Follow up History
I realize you sided with Washington but to prove you are correct let us look at the reasons for DuBois's philosophy not succeeding in the South. You stated: " Washington encouraged the African Americans to give up their civil rights for economic support from the government, which meant that they would give up their voting and political rights in exchange for other social needs(Harlan, 1998). His method focused more on economic independence where he encouraged the African Americans to attain there economic independence and was bold even when he was threatened for encouraging black people to own land(Harlan, 1998). He advocated for civilization of the people of his race through education of both the mind and the heart.. "
Let us look at the climate of Washington's South in the 1880s to 1900s and let us see if DuBois's call to action was a good thing for Southern African Americans at his time.
Follow up answer is due by Friday, October 23rd by 11:59 PM EST. Remember to cite your sources and facts in your follow up answer.
So let us look at Washington's communities...by the way Alabama where his school was located was one of the most racist states during Washington's time..." According to the Tuskegee Institute figures, between the years 1882 and 1951, 4,730 people were lynched in the United States: 3,437 Negro and 1,293 white. 3 The largest number of lynchings occurred in 1892. Of the 230 persons lynched that year, 161 were Negroes and sixty-nine whites....Mississippi, Georgia, Texas, Louisiana, and Alabama were the leading lynching states. These five states furnished nearly half the total victims.” 1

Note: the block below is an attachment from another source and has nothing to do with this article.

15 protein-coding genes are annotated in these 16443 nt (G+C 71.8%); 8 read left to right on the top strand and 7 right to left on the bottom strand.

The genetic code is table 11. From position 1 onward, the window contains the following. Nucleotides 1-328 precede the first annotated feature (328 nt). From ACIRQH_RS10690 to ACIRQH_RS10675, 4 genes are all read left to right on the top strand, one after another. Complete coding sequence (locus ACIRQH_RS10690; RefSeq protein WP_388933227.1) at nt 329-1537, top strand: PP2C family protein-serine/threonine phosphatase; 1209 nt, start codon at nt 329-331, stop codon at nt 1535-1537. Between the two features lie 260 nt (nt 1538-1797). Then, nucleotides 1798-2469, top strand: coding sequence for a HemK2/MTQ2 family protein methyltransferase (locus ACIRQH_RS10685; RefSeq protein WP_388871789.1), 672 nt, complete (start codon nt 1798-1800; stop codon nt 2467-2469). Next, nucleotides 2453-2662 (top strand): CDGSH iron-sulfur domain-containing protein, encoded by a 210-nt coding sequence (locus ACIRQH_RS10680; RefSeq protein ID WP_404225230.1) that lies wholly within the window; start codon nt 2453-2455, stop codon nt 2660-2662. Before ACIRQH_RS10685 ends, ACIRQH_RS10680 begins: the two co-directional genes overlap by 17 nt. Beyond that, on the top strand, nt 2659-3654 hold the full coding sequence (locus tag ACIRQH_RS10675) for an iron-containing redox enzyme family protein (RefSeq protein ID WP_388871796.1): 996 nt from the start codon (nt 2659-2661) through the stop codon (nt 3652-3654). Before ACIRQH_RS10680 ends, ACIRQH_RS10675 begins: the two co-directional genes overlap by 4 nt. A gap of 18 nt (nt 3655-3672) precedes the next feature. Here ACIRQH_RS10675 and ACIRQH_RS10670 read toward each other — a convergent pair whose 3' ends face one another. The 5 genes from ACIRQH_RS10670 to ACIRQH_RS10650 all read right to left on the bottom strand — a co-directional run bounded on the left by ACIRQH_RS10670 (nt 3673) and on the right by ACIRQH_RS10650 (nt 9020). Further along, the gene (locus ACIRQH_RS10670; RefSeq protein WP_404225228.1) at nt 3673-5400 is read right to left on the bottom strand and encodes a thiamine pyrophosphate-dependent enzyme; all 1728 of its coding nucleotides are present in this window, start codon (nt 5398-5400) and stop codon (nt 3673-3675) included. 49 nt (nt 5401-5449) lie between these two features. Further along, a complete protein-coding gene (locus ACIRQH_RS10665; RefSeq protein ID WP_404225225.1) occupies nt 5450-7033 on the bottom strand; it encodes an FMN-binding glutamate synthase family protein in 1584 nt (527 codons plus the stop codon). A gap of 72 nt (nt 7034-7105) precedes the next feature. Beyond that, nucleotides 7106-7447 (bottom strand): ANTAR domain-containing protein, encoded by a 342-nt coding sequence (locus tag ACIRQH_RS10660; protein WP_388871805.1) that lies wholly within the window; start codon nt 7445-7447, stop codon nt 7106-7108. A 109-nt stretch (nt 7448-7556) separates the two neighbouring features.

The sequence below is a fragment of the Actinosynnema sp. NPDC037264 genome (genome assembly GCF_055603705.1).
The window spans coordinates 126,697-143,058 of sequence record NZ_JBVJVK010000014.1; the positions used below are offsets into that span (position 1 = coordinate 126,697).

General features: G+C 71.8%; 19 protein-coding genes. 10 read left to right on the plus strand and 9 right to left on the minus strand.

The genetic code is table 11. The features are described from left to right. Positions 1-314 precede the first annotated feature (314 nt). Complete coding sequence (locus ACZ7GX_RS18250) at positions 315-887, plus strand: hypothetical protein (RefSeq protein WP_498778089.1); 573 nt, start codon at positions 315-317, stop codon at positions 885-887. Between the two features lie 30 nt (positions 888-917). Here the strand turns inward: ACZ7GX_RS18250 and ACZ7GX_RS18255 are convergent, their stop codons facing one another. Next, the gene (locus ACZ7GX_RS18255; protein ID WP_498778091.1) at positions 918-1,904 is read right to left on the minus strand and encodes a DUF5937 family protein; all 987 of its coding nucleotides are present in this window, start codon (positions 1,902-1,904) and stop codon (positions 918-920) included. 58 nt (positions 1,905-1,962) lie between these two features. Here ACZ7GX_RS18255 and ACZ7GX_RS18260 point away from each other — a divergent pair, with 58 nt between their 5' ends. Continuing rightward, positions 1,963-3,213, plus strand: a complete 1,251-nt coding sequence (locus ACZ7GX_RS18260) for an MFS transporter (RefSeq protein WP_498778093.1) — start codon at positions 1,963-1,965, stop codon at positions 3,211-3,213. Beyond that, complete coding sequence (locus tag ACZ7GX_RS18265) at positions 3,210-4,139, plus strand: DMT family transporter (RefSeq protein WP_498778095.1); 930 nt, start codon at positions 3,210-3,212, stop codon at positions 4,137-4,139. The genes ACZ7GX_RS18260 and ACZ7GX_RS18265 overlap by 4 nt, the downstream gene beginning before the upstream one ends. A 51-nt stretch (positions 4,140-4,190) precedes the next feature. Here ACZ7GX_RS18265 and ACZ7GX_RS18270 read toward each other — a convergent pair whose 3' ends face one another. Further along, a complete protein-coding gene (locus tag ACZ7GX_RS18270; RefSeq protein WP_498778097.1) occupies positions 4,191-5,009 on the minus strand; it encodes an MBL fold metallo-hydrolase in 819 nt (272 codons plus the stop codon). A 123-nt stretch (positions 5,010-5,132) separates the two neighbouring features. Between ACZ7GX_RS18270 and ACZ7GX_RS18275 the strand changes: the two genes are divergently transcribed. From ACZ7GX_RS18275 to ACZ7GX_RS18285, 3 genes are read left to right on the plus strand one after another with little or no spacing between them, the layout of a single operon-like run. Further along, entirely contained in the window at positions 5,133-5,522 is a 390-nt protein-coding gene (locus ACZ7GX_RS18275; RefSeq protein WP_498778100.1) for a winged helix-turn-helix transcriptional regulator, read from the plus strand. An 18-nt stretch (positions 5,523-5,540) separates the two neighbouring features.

Yes, DuBois asked for the African American community to stand up to racism and segregation ... but was it practical for the South....maybe in the North his message was heard and accepted but what about the South...
Before you try to answer the follow up question..please read the following primary source about living during JIM CROW times in the deep South:
Follow up question-
C an you research the Southern view of DuBois in early 1900s?
Meaning how did people in the South view DuBois and his philosophy on how to gain equality despite the Jim Crow laws and society they lived in?
Did they think DuBois understood what it was like to live as a Black person, ex-slave, in an openly, legal racist society?
1 Robert A. Gibson, "the Negro Holocaust: Lynching and Race Riots in the United States, 1880-1950, Yale-New Haven Teachers Institute, Accessed June 14, 2012, Last Modified 2012 :